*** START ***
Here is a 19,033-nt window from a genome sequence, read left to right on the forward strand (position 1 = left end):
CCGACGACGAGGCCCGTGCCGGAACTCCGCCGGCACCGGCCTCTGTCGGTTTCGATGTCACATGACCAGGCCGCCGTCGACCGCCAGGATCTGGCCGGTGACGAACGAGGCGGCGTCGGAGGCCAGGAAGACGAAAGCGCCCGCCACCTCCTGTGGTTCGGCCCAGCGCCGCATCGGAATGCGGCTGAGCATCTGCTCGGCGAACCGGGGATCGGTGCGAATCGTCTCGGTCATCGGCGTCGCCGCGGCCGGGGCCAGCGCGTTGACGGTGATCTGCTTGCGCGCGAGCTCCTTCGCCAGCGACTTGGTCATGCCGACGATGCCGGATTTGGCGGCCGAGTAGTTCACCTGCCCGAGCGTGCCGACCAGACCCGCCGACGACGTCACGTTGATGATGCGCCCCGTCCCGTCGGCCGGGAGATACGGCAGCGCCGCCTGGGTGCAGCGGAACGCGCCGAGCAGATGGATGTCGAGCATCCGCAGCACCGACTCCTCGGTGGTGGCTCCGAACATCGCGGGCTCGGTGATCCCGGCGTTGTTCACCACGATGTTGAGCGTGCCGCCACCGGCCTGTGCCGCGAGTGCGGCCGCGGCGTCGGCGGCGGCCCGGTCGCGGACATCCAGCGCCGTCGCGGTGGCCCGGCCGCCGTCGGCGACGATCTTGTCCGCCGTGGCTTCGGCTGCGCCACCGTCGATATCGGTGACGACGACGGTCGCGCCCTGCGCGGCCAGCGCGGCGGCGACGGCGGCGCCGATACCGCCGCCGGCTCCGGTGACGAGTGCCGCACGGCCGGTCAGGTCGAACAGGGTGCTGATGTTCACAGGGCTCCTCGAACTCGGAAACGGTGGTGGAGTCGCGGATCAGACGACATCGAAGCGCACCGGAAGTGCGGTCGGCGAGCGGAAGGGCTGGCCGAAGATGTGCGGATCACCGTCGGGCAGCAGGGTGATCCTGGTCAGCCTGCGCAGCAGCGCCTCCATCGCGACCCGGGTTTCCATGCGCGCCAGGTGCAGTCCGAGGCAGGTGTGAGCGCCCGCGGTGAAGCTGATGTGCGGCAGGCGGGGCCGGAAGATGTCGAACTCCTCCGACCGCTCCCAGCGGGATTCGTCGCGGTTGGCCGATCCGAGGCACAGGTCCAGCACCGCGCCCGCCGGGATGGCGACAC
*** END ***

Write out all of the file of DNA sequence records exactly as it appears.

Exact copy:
Here is a 19,033-nt window from a genome sequence, read left to right on the forward strand (position 1 = left end):
CCGACGACGAGGCCCGTGCCGGAACTCCGCCGGCACCGGCCTCTGTCGGTTTCGATGTCACATGACCAGGCCGCCGTCGACCGCCAGGATCTGGCCGGTGACGAACGAGGCGGCGTCGGAGGCCAGGAAGACGAAAGCGCCCGCCACCTCCTGTGGTTCGGCCCAGCGCCGCATCGGAATGCGGCTGAGCATCTGCTCGGCGAACCGGGGATCGGTGCGAATCGTCTCGGTCATCGGCGTCGCCGCGGCCGGGGCCAGCGCGTTGACGGTGATCTGCTTGCGCGCGAGCTCCTTCGCCAGCGACTTGGTCATGCCGACGATGCCGGATTTGGCGGCCGAGTAGTTCACCTGCCCGAGCGTGCCGACCAGACCCGCCGACGACGTCACGTTGATGATGCGCCCCGTCCCGTCGGCCGGGAGATACGGCAGCGCCGCCTGGGTGCAGCGGAACGCGCCGAGCAGATGGATGTCGAGCATCCGCAGCACCGACTCCTCGGTGGTGGCTCCGAACATCGCGGGCTCGGTGATCCCGGCGTTGTTCACCACGATGTTGAGCGTGCCGCCACCGGCCTGTGCCGCGAGTGCGGCCGCGGCGTCGGCGGCGGCCCGGTCGCGGACATCCAGCGCCGTCGCGGTGGCCCGGCCGCCGTCGGCGACGATCTTGTCCGCCGTGGCTTCGGCTGCGCCACCGTCGATATCGGTGACGACGACGGTCGCGCCCTGCGCGGCCAGCGCGGCGGCGACGGCGGCGCCGATACCGCCGCCGGCTCCGGTGACGAGTGCCGCACGGCCGGTCAGGTCGAACAGGGTGCTGATGTTCACAGGGCTCCTCGAACTCGGAAACGGTGGTGGAGTCGCGGATCAGACGACATCGAAGCGCACCGGAAGTGCGGTCGGCGAGCGGAAGGGCTGGCCGAAGATGTGCGGATCACCGTCGGGCAGCAGGGTGATCCTGGTCAGCCTGCGCAGCAGCGCCTCCATCGCGACCCGGGTTTCCATGCGCGCCAGGTGCAGTCCGAGGCAGGTGTGAGCGCCCGCGGTGAAGCTGATGTGCGGCAGGCGGGGCCGGAAGATGTCGAACTCCTCCGACCGCTCCCAGCGGGATTCGTCGCGGTTGGCCGATCCGAGGCACAGGTCCAGCACCGCGCCCGCCGGGATGGCGACAC